USCA9 Vacates SF Camping Injunction

In January, the U.S. Court of Appeals for the Ninth Circuit upheld an injunction against San Francisco, preventing the city from enforcing its ordinance against camping on public property based on its precedents in Martin v. City of Boise and Johnson v. City of Grants Pass. The decision was 2-1, with Judge Bumatay dissenting, noting that “there’s nothing in the text, history, and tradition of the [Cruel and Unusual Punishment] Clause that comes close to prohibiting enforcement of commonplace anti-vagrancy laws, like laws against sleeping on sidewalks and in parks.”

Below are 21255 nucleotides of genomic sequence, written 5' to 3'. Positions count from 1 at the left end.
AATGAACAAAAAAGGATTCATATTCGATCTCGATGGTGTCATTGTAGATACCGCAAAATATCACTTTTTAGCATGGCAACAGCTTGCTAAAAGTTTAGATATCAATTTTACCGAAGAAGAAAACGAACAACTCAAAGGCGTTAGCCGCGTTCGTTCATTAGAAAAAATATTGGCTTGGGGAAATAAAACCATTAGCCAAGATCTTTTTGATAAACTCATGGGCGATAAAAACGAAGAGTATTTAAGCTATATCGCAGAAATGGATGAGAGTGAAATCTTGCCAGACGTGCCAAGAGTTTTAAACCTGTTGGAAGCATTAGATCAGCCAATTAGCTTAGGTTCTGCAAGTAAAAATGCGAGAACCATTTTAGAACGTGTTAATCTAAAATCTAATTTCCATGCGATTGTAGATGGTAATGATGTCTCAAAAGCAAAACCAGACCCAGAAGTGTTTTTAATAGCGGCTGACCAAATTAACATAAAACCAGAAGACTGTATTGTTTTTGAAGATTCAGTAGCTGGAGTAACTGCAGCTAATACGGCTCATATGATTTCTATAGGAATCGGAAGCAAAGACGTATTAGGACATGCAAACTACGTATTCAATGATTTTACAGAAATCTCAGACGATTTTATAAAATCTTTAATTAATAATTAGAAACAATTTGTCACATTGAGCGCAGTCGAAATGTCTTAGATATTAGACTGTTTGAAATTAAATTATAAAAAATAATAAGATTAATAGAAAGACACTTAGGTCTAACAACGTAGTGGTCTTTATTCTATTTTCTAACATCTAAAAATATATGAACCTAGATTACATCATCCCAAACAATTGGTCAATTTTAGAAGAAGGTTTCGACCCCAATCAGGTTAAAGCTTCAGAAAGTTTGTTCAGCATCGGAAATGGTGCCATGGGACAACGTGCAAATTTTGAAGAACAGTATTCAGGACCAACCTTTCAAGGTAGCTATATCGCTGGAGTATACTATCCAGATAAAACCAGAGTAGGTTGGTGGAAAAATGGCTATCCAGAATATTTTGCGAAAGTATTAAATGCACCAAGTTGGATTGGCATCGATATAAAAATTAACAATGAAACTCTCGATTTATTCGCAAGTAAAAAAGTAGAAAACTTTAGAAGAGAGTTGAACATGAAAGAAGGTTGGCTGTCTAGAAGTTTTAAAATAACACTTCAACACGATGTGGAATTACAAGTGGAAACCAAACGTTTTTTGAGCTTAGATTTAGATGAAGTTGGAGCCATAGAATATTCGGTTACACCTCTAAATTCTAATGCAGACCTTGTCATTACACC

Last week the Supreme Court reversed in Grants Pass, taking the same view of the Eighth Amendment as Judge Bumatay. See this post.

Today, the Ninth withdrew its published opinion and replaced it with a brief “memorandum,” i.e., an unpublished opinion.

The anti-anti-camping injunction is vacated. The court of appeals affirmed the district court’s injunction to the extent that it requires, on Fourth Amendment grounds, the city to comply with its own “tag and bag” policy regarding homeless persons’ belongings.


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